THE EUROPEAN Central Bank (ECB) took no further action this month, holding off on further easing despite the news that inflation had fallen to a four-year low in March.
However, ECB President Mario Draghi revealed that the governing council had discussed the possibility of both negative deposit rates and quantitative easing (QE) this month, giving perhaps the clearest signal yet that policymakers are ready to ease further.
Official statistics released earlier this week showed that inflation had dropped to only 0.5 per cent in March, the lowest since late 2010. Draghi stressed that much of the low inflation was due to falling energy prices, and referred to prolonged stagnation as his “biggest fear”, which is “to some extent reality”.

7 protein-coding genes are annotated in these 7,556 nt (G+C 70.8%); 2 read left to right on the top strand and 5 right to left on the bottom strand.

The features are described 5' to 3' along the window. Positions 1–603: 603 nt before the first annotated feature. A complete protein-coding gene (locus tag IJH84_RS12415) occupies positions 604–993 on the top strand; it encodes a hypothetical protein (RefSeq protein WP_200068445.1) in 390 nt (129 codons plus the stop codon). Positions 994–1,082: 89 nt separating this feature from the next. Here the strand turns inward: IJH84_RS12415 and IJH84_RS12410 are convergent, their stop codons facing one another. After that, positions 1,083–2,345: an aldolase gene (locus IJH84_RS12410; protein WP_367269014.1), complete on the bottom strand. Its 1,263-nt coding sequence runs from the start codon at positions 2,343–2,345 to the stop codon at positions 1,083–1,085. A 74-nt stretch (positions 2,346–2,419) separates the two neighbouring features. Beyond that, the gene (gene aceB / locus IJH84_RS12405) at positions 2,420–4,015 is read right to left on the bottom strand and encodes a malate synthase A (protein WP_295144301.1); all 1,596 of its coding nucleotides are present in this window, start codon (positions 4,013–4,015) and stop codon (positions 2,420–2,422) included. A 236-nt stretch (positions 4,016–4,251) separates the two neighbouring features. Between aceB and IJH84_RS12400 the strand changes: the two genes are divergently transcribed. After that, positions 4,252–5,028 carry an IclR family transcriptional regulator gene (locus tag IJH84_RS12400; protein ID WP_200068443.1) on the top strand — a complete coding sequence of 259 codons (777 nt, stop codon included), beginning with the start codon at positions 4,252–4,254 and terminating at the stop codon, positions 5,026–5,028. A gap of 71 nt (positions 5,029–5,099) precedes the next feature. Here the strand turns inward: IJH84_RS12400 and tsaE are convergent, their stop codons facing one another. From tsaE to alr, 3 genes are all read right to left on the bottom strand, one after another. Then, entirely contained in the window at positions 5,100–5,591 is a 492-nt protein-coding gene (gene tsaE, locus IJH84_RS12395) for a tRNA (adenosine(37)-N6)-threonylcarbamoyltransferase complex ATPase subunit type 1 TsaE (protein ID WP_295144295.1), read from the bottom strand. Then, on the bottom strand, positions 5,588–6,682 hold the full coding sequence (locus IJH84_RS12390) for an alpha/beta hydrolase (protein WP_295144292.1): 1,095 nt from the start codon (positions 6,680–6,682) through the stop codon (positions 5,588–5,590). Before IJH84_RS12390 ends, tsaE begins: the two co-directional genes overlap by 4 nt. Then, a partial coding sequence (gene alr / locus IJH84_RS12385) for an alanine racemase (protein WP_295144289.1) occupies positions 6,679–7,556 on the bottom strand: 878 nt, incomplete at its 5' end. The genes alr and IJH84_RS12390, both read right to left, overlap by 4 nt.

“It was a classic performance really – Draghi was straining every sinew to sound as dovish as he could – but the more times they do that as inflation fails to pick up, the more that they will lose credibility,” said Nick Beecroft, chairman of Saxo Capital Markets.
However, he added that action in the next few meetings was still possible: “Draghi revealed discussions of QE and negative rates – it sounds to me like this was closer than last month, and no surprise after the tick down in inflation.”